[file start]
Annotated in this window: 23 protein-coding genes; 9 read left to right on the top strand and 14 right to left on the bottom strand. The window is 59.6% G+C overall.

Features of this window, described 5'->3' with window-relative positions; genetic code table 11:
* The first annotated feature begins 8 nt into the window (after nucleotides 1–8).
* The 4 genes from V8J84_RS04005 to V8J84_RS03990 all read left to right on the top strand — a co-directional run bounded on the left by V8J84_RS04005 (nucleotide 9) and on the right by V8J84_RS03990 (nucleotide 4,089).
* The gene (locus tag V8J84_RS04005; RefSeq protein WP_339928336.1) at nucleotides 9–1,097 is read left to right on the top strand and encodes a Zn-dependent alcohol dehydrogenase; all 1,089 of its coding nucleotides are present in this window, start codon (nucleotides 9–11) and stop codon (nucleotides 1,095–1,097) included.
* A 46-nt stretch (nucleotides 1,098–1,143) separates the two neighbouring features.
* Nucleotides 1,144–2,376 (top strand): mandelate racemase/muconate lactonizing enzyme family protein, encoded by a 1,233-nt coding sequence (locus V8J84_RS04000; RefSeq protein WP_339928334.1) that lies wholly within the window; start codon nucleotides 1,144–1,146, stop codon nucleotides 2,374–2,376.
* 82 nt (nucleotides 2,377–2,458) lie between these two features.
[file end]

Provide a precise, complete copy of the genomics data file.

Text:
Annotated in this window: 23 protein-coding genes; 9 read left to right on the top strand and 14 right to left on the bottom strand. The window is 59.6% G+C overall.

Features of this window, described 5'->3' with window-relative positions; genetic code table 11:
* The first annotated feature begins 8 nt into the window (after nucleotides 1–8).
* The 4 genes from V8J84_RS04005 to V8J84_RS03990 all read left to right on the top strand — a co-directional run bounded on the left by V8J84_RS04005 (nucleotide 9) and on the right by V8J84_RS03990 (nucleotide 4,089).
* The gene (locus tag V8J84_RS04005; RefSeq protein WP_339928336.1) at nucleotides 9–1,097 is read left to right on the top strand and encodes a Zn-dependent alcohol dehydrogenase; all 1,089 of its coding nucleotides are present in this window, start codon (nucleotides 9–11) and stop codon (nucleotides 1,095–1,097) included.
* A 46-nt stretch (nucleotides 1,098–1,143) separates the two neighbouring features.
* Nucleotides 1,144–2,376 (top strand): mandelate racemase/muconate lactonizing enzyme family protein, encoded by a 1,233-nt coding sequence (locus V8J84_RS04000; RefSeq protein WP_339928334.1) that lies wholly within the window; start codon nucleotides 1,144–1,146, stop codon nucleotides 2,374–2,376.
* 82 nt (nucleotides 2,377–2,458) lie between these two features.